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Useful Grasses

In permaculture, we often talk about getting rid of lawns. But that does not mean that we avoid grasses altogether. Though we abhor growing non-native grasses as mono-cultures, there are numerous ways in which different grasses are incorporated into our growing schemes.

In this article, we will talk more about grasses and what they are – take a quick look at their history and where they are found. We will examine different plants that belong to the grass family and talk about why we might wish to include them in our schemes. We will take a look at how we should choose the grasses we incorporate, and where they might potentially be grown in a permaculture scheme.

What are Grasses?

Grasses are plants within the large Poaceae or Gramineae plant family. These are monocotyledonous plants, commonly referred to as monocots.

Monocots are flowering plants with seeds that typically only contain one embryonic leaf, or cotyledon. This distinguishes them from the rest of flowering plants, which have two cotyledons and are known as dicotyledons, or dicots.

Grasses are monocots, alongside other grass-like plants that are not technically grasses but which are sometimes loosely related, like rushes and sedges, and seagrasses.

The plant family of grasses has around 12,000 species, and it is the fifth-largest plant family in the world and one of the most economically important. Grasses are found on every continent – including Antarctica.

Grassland habitats (where grasses are the predominant vegetation) are estimated to cover around 40.5% of the land area on Earth, excluding Greenland and Antarctica. UNESCO defines grassland as “land covered with herbaceous plants with less than 10 percent tree and shrub cover”

The Oxford Dictionary of Plant Sciences (Allaby, 1998) sums up where grasslands are found:

“Grassland occurs where there is sufficient moisture for grass growth, but where environmental conditions, both climatic and anthropogenic, prevent tree growth. Its occurrence, therefore, correlates with a rainfall intensity between that of desert and forest and is extended by grazing and/or fire to form a plagioclimax in many areas that were previously forested.”

Of course, grasses are also present in many other ecosystems, as a smaller proportion of the vegetation present.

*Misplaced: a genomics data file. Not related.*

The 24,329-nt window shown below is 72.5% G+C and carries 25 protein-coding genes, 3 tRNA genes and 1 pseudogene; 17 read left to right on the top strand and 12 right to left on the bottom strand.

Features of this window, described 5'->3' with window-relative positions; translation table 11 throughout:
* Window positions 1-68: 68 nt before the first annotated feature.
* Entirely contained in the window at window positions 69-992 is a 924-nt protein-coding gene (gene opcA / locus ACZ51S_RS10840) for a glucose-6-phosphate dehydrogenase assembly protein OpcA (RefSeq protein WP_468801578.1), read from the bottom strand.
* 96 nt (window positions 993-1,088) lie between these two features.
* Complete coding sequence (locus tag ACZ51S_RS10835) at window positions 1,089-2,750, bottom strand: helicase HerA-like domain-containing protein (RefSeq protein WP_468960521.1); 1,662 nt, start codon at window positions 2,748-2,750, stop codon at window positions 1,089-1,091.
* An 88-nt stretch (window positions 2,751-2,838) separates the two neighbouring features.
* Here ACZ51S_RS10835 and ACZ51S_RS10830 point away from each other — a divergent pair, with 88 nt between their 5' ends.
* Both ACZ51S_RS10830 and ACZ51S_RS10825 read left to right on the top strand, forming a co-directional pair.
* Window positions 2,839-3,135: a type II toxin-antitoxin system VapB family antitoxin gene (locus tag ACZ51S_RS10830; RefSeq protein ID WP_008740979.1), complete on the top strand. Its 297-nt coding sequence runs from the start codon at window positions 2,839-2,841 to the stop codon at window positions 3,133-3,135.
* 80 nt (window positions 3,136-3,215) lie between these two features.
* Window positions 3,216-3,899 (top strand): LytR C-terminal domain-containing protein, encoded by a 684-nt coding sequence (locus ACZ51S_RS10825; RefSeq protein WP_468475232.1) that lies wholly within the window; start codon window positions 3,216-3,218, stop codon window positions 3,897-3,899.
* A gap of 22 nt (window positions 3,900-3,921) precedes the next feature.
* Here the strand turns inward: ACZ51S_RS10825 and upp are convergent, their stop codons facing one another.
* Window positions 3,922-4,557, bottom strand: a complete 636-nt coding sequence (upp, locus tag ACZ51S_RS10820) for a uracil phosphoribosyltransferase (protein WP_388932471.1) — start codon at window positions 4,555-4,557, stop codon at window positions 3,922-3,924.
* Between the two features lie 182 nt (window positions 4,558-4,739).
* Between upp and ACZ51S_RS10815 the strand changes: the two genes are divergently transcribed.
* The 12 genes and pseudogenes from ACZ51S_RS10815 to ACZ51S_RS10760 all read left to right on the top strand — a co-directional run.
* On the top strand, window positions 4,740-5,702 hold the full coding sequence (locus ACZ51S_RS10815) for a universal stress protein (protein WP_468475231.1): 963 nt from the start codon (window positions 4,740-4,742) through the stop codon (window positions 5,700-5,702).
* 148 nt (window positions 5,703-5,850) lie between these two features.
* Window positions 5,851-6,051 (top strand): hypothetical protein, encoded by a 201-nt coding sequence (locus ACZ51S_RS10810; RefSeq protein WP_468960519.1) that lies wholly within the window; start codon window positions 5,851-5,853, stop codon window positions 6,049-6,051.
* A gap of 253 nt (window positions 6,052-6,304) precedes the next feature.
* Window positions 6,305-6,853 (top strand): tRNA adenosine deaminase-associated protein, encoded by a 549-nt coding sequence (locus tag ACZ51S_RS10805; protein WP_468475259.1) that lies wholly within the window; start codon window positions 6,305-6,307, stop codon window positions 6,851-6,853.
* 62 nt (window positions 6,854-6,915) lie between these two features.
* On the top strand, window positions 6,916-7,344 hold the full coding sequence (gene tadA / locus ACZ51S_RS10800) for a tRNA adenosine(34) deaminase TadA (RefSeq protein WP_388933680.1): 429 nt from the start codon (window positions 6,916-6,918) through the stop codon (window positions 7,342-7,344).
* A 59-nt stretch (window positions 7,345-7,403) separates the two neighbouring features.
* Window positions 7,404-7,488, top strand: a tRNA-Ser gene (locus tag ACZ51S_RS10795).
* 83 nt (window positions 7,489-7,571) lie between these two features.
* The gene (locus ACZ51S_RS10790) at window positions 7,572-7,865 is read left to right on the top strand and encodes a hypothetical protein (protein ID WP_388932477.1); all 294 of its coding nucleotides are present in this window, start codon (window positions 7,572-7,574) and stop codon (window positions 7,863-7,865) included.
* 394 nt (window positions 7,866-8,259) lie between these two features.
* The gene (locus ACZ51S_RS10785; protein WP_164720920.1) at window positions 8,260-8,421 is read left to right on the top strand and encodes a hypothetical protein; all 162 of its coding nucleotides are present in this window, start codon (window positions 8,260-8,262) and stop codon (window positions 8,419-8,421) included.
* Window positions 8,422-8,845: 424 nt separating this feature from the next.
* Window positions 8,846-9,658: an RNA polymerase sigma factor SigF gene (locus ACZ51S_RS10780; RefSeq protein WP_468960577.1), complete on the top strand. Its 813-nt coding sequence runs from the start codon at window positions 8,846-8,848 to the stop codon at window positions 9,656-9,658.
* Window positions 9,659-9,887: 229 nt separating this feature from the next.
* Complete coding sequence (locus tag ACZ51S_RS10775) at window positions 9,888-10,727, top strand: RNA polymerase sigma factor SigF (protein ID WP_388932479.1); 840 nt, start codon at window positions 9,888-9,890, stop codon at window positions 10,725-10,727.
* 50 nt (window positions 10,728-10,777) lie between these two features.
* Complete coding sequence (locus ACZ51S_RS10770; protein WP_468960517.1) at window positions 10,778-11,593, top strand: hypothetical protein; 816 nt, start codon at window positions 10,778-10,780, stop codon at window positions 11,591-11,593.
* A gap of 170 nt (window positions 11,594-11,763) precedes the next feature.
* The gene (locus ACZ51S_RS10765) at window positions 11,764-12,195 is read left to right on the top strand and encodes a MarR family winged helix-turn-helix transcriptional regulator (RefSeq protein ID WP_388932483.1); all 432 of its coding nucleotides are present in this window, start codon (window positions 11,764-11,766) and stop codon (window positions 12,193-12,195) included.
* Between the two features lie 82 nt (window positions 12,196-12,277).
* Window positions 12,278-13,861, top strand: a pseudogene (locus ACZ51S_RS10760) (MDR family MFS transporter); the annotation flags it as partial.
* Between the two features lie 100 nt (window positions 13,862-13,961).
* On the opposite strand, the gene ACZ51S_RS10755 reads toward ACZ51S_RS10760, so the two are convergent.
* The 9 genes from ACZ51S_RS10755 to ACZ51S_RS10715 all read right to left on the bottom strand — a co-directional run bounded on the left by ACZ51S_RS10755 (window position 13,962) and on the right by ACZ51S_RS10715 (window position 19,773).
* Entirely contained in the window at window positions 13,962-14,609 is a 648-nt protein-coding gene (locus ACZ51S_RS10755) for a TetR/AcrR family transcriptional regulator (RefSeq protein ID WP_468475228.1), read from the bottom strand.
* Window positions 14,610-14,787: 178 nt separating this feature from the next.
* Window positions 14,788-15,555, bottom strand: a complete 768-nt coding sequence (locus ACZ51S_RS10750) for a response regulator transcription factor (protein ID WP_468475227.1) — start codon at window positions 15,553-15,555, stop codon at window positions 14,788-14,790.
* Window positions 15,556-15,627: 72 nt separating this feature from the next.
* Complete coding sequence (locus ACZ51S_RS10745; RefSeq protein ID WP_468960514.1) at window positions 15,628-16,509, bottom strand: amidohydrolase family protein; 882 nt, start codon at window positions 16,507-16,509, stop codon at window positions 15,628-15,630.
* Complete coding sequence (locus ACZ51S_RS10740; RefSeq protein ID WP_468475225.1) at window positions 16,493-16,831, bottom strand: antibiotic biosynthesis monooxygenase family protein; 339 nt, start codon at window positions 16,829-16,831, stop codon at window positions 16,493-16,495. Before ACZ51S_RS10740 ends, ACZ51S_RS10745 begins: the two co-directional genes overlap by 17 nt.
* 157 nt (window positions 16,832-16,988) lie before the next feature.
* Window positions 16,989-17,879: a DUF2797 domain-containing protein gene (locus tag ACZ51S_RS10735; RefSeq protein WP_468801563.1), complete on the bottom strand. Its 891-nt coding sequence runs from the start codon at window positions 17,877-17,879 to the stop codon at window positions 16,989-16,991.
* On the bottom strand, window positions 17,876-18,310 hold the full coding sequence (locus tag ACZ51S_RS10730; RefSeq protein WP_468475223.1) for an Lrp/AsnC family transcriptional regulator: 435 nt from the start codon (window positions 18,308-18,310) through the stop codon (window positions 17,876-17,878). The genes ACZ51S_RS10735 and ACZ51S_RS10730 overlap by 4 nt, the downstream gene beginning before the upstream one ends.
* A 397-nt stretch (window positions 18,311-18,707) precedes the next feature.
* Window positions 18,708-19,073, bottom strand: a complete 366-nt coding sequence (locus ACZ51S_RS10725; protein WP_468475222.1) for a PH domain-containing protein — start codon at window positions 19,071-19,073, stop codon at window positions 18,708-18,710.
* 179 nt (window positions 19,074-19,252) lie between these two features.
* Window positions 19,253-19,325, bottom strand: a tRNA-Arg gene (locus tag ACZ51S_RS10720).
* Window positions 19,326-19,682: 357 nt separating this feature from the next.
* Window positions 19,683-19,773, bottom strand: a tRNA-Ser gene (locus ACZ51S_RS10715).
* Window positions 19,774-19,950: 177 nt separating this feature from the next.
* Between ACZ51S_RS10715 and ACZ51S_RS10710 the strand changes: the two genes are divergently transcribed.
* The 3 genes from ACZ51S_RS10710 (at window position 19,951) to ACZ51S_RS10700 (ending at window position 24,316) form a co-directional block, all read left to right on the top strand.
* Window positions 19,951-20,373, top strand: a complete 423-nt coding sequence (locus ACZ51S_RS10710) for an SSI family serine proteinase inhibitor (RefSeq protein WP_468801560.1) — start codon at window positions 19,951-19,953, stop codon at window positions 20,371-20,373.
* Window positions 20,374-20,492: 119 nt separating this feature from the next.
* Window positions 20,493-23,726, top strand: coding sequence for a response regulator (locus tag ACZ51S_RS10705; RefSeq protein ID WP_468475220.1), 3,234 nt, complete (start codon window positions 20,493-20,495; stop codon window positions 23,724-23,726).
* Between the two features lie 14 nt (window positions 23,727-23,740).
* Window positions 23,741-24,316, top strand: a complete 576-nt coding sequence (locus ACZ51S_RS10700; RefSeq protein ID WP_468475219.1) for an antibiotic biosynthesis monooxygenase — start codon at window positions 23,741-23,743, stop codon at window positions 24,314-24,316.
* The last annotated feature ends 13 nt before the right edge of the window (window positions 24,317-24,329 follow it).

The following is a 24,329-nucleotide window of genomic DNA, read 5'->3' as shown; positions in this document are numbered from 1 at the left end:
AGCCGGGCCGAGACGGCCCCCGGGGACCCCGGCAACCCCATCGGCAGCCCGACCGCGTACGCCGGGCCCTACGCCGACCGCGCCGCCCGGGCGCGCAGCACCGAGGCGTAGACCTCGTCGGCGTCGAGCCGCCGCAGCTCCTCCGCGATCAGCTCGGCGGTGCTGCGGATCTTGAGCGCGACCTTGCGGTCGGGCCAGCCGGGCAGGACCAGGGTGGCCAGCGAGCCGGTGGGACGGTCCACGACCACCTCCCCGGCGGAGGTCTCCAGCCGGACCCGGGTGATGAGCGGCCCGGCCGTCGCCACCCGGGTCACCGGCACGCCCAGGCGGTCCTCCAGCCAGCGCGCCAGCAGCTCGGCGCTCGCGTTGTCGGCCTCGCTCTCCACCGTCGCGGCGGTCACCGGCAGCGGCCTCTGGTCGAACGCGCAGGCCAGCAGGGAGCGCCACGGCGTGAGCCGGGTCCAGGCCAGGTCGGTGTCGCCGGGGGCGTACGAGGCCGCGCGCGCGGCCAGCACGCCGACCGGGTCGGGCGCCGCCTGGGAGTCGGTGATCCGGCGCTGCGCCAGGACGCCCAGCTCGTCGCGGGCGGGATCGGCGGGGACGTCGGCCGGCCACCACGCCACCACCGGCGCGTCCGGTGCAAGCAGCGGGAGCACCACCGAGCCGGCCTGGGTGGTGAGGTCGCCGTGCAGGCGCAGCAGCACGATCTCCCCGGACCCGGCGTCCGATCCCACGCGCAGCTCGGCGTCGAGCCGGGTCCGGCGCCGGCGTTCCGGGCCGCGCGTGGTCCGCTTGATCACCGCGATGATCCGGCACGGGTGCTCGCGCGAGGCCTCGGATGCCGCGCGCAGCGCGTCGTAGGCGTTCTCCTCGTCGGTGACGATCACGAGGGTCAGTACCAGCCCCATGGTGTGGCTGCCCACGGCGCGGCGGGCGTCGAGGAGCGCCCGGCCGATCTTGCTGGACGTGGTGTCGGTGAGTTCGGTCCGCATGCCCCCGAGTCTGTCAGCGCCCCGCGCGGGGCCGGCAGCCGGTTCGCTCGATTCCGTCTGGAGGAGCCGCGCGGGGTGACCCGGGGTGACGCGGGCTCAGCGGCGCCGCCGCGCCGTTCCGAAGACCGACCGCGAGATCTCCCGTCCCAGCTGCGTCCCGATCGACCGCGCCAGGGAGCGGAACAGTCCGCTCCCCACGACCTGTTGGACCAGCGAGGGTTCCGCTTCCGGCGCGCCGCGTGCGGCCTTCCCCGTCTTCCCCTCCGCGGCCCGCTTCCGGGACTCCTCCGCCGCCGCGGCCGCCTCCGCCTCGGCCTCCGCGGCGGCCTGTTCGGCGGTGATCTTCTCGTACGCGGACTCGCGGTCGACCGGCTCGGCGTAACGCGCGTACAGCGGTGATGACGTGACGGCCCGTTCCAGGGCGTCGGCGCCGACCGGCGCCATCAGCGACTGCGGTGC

Types of Grass

Broadly speaking, grasses have a growth point low at the base or the blade and not from elongated stem tips, which distinguishes them from other plants and results in their characteristics of being able to be mown or grazed regularly without severe damage to the plants. But different grasses have different growth habits.

Some grasses are bunching grasses (caespitose), some are stoloniferous (with stolons or runners), and some are rhizomatous (with rhizomes, or underground stems).

All grasses photosynthesis, but there are different photosynthetic pathways. Some grasses are C3 and some are C4.

Grasses that survive solely on C3 fixation (C3 plants) tend to thrive in areas where sunlight intensity is moderate, temperatures are moderate, carbon dioxide concentrations are around 200 ppm or higher, and groundwater is plentiful. The C4 grasses have increased water use efficiency, which makes them better adapted to hot, arid environments.

Often, C3 grasses are referred to as cool-season grasses, while C4 grasses are referred to as warm-season ones.

There are both annual and perennial grasses.

When looking at the different grasses, it is important to understand that this group of plants incorporates not only those species commonly referred to as grass but also a number of cereal crops, and also bamboos.

Grasses might be:

  • Cereal Grasses
  • Natural Grassland Species
  • Lawn and Pasture Species
  • Bamboos

Cereal Grasses

This first group of grasses are of huge human and economic importance. There are a number of grasses grown as common commercial crops around the world.


The largest subfamily of the grass family Poaceae is the Pooideae. These are cool-season grasses, which, as mentioned above, use the C3 photosynthetic pathway. Some major cereal crops such as wheat (and wheat variants and hybrids), barley, oats, and rye belong in this group of grasses.

These cereals are of course major crops grown annually in agricultural systems in temperate regions and sometimes in cooler or mountainous areas elsewhere. Barley and rye are the hardiest of these and are able to overwinter even in the subarctic regions and Siberia.


Another very important group of grasses, and the second largest subfamily of Poaceae, this category of plants is mainly found in warm temperate and tropical regions.

Some of the most important agricultural crops globally are found within this subfamily, including maize/ corn, sorghum, most millets, switchgrass, and sugarcane.

These crops are of course cultivated in many different regions around the world, and some have much better drought tolerance than others.


This is a subfamily of grasses which includes the major cereal crop rice, along with wild rice and a number of other species.

Rice, the major food crop, is typically derived from species Oryza sativa and Oryza glaberrima, which are tall wetland grasses. These, along with other species/ subspecies all provide a versatile edible grain and are commonly cultivated in rice paddies or in dry fields, depending on the variety.

It is believed that rice was first domesticated in the Yangtze River basin in China 13,500 to 8,200 years ago.